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Nurturing Wisdom Academy encourages students to learn based on interests

Published: Monday, Sept. 9, 2013 9:35 a.m. CDT
Caption
Jacob McCarthy works on his independent project last school year during his first year attending Nurturing Wisdom Academy in Hinsdale. Photo provided

HINSDALE – A toothpick on its own is just a toothpick, but putting several together can form a bridge, just like a word on its own has little meaning, but a series of well placed words can form a riveting story.

The idea is to foster creativity and to look at what something can be instead of what it is. Nurturing Wisdom Academy (NWA), a private school in Hinsdale serving grades 3 to 9, embodies just that as the small classroom sizes encourage learning core subject skills, creativity and teaching students to be independent.

For the second year, NWA will offer a 75-minute class to every student, each day, in which students make independent projects based on their interests and desire to learn.

“These are anything from hands-on engineering projects, like building a tooth-pick bridge, or a hydraulic machine, to writing a blog to writing a character development project,” said Vice President Amanda Vogel. “They can be anything.”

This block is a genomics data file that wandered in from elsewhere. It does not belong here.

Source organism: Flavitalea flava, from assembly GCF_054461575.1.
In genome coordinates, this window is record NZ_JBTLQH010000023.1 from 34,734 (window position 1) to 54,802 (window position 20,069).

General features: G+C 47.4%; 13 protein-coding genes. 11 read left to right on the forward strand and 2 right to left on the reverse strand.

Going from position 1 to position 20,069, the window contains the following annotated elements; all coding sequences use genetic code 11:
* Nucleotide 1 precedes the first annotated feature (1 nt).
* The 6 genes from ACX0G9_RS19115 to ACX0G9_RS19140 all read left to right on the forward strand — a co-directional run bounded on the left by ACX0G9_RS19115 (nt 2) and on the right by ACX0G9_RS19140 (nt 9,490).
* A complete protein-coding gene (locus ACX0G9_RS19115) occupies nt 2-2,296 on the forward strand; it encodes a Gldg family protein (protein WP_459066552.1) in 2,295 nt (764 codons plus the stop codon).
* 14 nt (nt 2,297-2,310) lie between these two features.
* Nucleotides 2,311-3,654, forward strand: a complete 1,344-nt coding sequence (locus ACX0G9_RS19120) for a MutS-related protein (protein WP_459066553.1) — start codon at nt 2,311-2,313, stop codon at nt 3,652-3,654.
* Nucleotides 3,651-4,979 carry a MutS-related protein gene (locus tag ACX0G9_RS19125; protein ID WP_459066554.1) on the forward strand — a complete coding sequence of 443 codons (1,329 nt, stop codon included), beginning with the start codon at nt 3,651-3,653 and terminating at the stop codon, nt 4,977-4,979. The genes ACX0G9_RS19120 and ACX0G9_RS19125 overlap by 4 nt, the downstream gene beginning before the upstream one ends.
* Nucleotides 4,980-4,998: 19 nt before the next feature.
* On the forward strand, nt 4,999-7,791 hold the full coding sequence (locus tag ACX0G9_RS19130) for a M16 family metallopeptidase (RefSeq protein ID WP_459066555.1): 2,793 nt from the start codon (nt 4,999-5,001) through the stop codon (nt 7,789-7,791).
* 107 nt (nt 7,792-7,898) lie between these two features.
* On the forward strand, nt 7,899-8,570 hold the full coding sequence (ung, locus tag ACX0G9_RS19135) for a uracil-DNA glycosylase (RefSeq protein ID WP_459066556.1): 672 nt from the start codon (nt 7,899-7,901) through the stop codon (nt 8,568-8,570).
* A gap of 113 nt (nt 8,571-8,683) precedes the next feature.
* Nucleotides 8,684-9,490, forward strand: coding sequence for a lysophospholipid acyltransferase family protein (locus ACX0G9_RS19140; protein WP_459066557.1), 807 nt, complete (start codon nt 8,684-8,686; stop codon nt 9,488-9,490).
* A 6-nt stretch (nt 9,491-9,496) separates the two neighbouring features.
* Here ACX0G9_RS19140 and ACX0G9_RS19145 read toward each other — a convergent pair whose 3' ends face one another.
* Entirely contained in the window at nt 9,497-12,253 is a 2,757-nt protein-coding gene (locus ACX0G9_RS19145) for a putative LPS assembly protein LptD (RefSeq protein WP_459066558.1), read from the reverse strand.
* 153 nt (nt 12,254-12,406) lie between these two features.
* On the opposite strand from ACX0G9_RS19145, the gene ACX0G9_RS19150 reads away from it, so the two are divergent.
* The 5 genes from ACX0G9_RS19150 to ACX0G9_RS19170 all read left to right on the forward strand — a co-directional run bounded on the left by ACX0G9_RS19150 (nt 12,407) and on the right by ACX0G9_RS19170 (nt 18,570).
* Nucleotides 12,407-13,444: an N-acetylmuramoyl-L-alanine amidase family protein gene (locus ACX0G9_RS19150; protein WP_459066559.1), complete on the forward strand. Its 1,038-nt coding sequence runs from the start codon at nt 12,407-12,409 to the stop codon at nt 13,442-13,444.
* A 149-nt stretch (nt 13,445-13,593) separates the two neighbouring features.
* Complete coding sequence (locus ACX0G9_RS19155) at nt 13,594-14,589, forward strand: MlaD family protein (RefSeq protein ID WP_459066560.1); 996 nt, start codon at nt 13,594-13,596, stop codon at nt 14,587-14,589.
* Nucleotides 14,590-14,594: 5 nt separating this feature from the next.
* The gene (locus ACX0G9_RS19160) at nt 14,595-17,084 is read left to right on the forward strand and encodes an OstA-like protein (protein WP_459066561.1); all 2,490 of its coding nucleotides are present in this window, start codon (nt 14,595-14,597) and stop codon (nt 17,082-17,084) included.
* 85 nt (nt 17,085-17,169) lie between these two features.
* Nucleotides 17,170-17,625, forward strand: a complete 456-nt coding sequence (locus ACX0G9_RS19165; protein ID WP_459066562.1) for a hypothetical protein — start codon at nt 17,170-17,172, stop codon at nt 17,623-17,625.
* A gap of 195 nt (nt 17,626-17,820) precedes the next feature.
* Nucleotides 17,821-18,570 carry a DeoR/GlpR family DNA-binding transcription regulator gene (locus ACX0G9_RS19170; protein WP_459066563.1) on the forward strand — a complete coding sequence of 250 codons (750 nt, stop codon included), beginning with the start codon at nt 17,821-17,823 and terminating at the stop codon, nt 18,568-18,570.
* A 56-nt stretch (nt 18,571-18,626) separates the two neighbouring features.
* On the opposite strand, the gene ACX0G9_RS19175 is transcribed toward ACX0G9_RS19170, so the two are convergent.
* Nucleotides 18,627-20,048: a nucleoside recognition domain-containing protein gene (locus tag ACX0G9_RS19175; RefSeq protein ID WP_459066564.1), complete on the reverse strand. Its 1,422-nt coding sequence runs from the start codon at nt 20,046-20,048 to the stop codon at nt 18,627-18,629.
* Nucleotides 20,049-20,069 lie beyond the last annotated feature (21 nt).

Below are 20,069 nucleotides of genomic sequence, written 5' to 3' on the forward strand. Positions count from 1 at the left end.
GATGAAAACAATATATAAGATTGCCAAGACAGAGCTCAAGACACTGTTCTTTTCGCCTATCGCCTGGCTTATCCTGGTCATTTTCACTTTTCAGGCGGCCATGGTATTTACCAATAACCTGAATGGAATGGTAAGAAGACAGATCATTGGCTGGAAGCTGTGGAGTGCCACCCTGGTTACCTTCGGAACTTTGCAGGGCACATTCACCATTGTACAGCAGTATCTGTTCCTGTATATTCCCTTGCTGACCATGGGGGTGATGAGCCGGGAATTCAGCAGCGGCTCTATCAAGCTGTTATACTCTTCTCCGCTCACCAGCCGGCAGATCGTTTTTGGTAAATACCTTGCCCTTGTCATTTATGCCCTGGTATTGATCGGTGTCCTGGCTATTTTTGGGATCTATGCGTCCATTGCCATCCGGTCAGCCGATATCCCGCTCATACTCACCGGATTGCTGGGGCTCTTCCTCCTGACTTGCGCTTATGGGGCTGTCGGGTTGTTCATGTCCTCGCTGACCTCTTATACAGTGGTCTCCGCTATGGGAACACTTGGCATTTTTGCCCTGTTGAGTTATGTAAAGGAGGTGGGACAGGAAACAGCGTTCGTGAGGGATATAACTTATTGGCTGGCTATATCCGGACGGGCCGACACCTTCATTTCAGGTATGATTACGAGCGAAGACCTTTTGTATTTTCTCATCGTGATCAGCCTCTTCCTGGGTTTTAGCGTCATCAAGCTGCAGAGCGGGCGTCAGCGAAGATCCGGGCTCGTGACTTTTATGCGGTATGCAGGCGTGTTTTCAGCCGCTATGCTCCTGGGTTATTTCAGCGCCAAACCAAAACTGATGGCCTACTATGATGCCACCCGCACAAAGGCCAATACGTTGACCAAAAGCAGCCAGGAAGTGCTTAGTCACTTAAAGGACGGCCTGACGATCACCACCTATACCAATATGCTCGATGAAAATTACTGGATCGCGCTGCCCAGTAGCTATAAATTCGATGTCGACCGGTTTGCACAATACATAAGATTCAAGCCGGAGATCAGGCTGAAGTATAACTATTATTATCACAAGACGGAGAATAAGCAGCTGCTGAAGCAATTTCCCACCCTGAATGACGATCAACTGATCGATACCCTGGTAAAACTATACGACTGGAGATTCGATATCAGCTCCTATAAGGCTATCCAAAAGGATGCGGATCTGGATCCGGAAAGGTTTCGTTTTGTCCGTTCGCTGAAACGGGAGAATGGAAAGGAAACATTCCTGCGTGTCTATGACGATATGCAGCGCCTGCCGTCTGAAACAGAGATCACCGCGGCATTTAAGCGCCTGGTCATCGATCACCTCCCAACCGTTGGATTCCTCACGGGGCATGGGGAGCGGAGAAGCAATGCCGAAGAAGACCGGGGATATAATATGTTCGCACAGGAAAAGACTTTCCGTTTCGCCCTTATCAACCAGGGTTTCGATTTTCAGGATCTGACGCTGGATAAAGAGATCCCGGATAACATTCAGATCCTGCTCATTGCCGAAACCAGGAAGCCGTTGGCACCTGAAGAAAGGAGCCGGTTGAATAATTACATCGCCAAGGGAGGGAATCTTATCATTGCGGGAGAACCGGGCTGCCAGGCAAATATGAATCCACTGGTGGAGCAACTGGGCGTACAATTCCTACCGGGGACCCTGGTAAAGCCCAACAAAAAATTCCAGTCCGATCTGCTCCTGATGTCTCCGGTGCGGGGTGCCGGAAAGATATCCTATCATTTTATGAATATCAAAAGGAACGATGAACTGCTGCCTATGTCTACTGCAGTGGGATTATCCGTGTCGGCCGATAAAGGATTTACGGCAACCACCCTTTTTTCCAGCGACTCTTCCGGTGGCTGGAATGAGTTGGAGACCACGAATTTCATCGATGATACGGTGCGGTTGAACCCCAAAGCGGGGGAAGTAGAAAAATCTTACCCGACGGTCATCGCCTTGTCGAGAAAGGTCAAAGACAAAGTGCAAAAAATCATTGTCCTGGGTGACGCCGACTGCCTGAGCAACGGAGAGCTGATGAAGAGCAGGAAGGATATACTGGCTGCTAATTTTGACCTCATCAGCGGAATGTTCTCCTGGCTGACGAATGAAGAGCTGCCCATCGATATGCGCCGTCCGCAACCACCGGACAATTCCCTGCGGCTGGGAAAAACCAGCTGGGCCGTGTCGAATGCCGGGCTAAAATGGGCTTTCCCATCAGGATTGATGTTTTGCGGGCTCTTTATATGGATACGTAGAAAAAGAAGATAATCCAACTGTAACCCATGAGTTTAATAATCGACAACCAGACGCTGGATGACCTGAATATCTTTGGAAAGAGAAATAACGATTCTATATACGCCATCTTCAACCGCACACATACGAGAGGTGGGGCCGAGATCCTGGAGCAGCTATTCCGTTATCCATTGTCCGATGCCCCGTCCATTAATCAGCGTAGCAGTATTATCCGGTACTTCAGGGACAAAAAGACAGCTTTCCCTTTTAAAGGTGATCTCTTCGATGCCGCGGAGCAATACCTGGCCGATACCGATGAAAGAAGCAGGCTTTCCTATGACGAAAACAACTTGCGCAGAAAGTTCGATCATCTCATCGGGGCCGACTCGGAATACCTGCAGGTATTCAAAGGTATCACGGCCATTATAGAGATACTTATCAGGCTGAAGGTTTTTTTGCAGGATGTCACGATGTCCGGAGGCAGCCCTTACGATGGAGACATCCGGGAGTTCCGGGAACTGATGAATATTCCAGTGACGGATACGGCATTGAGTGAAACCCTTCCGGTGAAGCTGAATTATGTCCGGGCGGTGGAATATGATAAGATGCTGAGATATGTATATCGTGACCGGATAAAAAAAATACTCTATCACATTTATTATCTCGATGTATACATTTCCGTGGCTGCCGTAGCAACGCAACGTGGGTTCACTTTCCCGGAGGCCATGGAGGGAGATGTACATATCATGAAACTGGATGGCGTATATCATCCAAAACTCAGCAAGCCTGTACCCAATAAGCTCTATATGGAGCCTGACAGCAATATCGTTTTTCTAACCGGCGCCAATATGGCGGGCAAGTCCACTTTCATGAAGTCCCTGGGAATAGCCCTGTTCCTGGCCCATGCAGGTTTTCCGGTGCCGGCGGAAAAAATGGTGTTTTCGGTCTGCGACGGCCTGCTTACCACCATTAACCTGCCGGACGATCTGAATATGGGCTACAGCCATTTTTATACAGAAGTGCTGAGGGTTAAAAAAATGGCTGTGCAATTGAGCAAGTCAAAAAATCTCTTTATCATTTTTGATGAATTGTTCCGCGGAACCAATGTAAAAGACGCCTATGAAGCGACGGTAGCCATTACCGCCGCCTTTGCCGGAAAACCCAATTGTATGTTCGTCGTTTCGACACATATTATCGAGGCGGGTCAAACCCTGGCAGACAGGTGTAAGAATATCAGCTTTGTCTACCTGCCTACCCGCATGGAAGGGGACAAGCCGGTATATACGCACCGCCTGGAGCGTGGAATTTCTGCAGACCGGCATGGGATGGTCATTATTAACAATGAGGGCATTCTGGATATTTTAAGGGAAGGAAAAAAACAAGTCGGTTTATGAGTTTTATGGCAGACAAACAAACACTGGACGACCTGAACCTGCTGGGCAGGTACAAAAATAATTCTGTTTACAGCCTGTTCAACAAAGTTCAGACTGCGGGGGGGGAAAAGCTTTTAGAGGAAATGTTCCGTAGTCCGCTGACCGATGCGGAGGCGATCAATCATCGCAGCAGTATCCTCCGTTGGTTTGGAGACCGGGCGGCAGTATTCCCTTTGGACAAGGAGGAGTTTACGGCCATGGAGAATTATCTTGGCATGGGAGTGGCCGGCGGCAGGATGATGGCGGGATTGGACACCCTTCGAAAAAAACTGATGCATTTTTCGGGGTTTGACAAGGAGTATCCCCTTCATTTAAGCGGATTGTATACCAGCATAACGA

Vogel said each student chooses from a menu of about 75 projects each term, which is seven to eight weeks, and students will choose three to five projects to complete.

At the end of the school year, kids will have completed about 15 projects.

One of the projects done last year was by her daughter who was in second grade as a pilot student. Her daughter chose to write posts for the Bedtime Math blog, which is a website where a mom writes night time math problems.

Vogel said her daughter did about 15 to 18 of these posts and sent them in not expecting much, but one of her posts ended up getting featured on the website.

“She got a T-shirt and she wears it everywhere,” Vogel said. “She’s just really into it.”

It’s no secret how much strain is put on public schools today to perform well on standardized tests. Standardized tests drive funding and without funding creative programs can be cut, which includes art and music. That’s not the case, though, at NWA.

“The standardized tests would never drive our curriculum,” she said. “Our kids do well on those, and we do use standardized tests just to make sure, because we’re trying to teach beyond what’s on those tests, not to what’s on those tests.”

In August 2012, NWA first opened its doors at 125 South Vine St. and opened this year on Aug. 20 for the first day of school.

“It’s really exciting to have a full year behind us and kind of have the basics figured out around here,” she said.

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